Donors to nonprofits engaged in politics at risk of closer IRS scrutiny

Non-profit groups pouring millions of dollars into federal election campaigns have the IRS looking more closely at taxing donors making gifts to 501(c)(4) organizations. A move, which IRS tax attorneys say could dramatically affect nonprofits, taxes and politics.

Typically, donors to these nonprofits are anonymous and gifts are ordinarily not taxable. However, tax lawyers warn the IRS is looking much closer at beginning to tax these donors. According to Ben Smith of Politico, “gifts to other political organizations are not taxable under federal law, and lawyers informally say many donors don’t typically pay the gift tax — which may run as high as 35 percent, mirroring income tax rates – for contributions to 501(c)(4)’s.”

Following the U.S. Supreme Court’s 2010 decision in Citizens United v. Federal Election Commission, the IRS and private tax attorneys across the country noted a spike in spending by these groups to fund political messages, using corporate money, at any time during the election cycle. Tax lawyers explain that earlier 501(c)(4) regulations prevented nonprofits from using corporate money for advertisements mentioning federal candidates within 30 days of a primary election, or within 60 days of a general election.

Closer IRS scrutiny may very well be warranted, according to several tax attorneys, because of findings like those of the Center for Responsive Politics, which suggest political spending by nonprofits which did not disclose donors rose from one percent (1%) of political spending by all outside groups to forty seven percent (47%) in just four (4) years, between the 2006 and 2010 elections.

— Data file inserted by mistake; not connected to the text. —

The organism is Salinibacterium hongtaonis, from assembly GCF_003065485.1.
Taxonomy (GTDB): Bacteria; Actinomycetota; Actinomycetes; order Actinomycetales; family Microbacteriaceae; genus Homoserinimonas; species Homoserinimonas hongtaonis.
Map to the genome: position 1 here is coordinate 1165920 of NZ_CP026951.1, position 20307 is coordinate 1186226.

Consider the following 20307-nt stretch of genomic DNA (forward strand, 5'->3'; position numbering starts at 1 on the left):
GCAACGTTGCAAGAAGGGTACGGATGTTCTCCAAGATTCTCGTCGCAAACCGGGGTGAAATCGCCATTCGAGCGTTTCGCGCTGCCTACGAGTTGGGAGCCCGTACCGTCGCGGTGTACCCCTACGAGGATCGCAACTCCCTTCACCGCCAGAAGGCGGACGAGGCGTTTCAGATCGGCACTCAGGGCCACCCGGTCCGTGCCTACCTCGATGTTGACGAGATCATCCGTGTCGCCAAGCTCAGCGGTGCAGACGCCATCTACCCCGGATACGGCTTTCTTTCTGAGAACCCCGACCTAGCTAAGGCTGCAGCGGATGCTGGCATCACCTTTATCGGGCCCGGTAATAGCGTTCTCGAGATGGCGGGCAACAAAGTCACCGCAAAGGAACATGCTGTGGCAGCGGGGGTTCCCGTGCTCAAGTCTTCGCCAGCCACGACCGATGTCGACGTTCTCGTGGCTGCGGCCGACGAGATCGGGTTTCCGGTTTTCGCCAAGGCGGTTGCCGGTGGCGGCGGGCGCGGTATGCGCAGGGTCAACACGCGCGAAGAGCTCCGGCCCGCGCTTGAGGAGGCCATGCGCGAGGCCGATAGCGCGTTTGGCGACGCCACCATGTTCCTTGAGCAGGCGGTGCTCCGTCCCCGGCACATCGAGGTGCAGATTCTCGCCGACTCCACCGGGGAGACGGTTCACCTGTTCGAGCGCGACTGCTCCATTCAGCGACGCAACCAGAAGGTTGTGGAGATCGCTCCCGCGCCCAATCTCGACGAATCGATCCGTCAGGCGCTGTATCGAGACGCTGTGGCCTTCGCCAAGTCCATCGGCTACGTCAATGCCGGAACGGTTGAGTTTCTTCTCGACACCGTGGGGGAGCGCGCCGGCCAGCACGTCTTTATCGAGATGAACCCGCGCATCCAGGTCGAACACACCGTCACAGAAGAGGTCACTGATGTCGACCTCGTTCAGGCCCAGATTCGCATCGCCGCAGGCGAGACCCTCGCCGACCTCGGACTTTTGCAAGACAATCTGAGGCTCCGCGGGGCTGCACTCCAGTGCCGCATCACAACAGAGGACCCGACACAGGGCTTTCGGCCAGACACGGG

The heightened scrutiny will likely have a chilling effect on donations made to 501(c)(4)s which disclose donor information. IRS tax attorneys say that under agency requirements, donors to political groups registered under section 527, like political action committees (P.A.C.s), do not have to pay taxes on their contributions, but must disclose the donor’s name and contribution amount if the donor gives more than two hundred dollars ($200).

Because of new IRS enforcement, donors to groups registered as 501(c)(4)s would have to pay a tax on their gift to remain anonymous. Tax lawyers suggest that contributors trying to decide between gifts to these two different types of groups may now have to choose between disclosure and paying taxes on the gift.

If you are thinking about making a gift to a nonprofit that engages in political activities, you would be wise to seek advice from a tax attorney or other tax profession to get answers which may help you comply with existing tax laws.


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